Motivated cybercriminals seek new ways to disrupt, make money, spy

By Erin Ayers on August 13, 2018

Predictions that Iran would become a major cybersecurity threat have come to fruition according to the latest cyber threat report from Accenture, which found that cybercriminals are constantly seeking “new ways to disrupt operations, make money or spy on their targets.”

“The threats posed by Android malware and ransomware developed in Iran and used by actors located in Iran are growing and expanding beyond levels seen prior to the past year. It is not just threat actors located in Iran … threat actors and threat groups across the globe are broadening their attack scope,” said Accenture in its report. The firm noted that attacks have expanded to include third- and fourth-party supply chain partners, connected devices, and industrial Internet of Things technologies not designed with security in mind.

“The convergence of information technology (IT) and operational technology (OT) is opening doors to adversaries to disrupt operations, deploy crypto-mining malware, or to conduct deep-seated espionage operations,” Accenture warned.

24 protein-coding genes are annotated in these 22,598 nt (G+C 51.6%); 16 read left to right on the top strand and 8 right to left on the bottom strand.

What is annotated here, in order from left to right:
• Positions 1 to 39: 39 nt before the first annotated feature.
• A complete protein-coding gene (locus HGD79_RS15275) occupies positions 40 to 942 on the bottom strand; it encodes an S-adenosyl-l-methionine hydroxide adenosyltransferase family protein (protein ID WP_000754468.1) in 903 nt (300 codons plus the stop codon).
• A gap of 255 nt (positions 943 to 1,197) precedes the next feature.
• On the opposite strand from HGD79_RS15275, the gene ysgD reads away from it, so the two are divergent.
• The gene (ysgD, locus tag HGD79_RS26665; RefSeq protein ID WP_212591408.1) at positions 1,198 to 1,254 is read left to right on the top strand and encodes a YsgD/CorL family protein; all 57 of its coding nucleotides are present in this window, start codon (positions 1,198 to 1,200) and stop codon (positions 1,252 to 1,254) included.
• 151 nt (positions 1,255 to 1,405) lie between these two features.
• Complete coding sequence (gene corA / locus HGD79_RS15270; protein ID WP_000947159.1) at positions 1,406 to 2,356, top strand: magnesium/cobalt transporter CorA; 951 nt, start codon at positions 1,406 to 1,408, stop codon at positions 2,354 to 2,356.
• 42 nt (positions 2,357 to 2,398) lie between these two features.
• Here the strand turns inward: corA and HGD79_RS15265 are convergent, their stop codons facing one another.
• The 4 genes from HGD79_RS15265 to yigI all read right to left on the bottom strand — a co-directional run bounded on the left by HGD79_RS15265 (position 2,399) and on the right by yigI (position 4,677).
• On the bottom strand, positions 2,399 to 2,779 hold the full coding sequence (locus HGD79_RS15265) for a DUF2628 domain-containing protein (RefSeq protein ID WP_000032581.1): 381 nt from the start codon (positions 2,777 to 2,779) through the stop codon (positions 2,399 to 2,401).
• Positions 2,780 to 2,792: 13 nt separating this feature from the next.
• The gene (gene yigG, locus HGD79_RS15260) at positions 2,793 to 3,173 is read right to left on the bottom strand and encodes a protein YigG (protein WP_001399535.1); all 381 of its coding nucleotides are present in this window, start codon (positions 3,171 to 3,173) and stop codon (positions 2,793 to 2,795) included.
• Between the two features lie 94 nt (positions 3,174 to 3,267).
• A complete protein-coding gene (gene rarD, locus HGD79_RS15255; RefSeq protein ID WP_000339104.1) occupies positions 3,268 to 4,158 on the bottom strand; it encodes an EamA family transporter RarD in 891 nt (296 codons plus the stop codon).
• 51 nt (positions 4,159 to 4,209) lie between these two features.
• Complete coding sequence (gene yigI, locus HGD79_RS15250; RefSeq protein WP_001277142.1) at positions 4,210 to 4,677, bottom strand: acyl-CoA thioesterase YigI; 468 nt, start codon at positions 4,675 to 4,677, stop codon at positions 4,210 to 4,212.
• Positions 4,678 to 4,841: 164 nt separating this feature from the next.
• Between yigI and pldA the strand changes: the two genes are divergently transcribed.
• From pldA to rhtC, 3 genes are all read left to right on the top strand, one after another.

Access to supply chains offers attackers an avenue to the true targets, the report pointed out. Critical infrastructure also represents a high-value target for nation-states.’

Nation-state cyber espionage activity has an impact on private-sector organizations as well. In asking chief information security officers (CISOs) about their concerns, 71 percent told Accenture that cyberattacks represent “bit of a black box; we do not quite know how or when they will affect our organization.”


This story in an excerpt of the original. The content originally appeared in Cyber Front Page News.
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Erin is the managing editor of Advisen’s Front Page News. She has been covering property-casualty insurance since 2000. Previously, Erin served as editor-in-chief of The Standard, New England’s Insurance Weekly. Erin is based in Boston, Mass. Contact Erin at [email protected].